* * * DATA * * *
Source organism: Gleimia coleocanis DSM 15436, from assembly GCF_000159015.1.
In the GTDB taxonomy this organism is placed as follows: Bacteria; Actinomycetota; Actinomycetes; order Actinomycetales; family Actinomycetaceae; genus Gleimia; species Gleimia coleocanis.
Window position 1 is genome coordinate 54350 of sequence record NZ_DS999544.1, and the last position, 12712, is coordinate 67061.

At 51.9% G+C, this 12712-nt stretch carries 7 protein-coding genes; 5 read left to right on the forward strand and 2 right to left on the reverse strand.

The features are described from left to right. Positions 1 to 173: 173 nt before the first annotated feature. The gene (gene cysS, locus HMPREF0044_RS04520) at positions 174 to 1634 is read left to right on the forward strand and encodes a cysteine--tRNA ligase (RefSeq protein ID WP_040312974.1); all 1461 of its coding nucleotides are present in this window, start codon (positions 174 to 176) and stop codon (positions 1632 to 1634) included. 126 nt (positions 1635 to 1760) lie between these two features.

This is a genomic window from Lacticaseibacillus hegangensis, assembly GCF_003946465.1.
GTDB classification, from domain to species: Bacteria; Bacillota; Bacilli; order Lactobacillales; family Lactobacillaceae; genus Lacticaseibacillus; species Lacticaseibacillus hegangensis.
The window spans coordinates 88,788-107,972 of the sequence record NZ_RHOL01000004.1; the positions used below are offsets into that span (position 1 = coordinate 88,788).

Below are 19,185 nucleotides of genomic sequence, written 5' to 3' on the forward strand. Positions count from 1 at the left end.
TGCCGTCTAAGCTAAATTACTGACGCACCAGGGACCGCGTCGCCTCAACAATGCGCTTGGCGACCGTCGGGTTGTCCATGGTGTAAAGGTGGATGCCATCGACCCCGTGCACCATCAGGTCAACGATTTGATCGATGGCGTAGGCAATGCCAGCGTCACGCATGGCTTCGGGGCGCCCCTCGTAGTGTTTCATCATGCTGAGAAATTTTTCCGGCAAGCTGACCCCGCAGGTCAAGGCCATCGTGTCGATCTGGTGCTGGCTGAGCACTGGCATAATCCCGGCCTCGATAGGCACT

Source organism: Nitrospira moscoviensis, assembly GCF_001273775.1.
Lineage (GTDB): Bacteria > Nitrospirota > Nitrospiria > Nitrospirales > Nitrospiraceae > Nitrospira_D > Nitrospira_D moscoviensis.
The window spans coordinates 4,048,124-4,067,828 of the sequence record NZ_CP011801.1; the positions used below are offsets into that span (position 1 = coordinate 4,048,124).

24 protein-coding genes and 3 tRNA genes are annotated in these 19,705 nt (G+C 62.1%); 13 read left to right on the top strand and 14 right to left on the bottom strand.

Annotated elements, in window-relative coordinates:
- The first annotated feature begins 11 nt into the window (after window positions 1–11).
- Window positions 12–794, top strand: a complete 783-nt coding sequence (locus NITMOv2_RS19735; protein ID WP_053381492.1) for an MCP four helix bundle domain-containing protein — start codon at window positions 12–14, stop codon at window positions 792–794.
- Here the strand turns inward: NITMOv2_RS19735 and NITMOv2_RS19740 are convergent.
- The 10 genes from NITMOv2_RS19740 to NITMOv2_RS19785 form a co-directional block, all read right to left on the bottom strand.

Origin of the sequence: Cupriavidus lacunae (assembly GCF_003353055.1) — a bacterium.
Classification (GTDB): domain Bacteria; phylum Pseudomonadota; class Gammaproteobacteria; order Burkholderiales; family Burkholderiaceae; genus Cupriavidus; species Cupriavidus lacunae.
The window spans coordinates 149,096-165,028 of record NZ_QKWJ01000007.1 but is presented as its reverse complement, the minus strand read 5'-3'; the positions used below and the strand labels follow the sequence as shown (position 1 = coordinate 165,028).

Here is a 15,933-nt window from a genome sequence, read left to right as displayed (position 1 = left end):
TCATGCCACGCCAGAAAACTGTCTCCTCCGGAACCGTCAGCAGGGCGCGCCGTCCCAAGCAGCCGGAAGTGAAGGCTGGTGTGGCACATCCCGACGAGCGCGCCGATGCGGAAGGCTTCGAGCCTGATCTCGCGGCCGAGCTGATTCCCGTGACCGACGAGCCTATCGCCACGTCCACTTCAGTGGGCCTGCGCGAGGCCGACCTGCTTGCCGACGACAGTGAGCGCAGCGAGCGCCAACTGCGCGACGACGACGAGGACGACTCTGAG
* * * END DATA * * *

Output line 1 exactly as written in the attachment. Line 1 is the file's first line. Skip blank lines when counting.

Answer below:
Source organism: Gleimia coleocanis DSM 15436, from assembly GCF_000159015.1.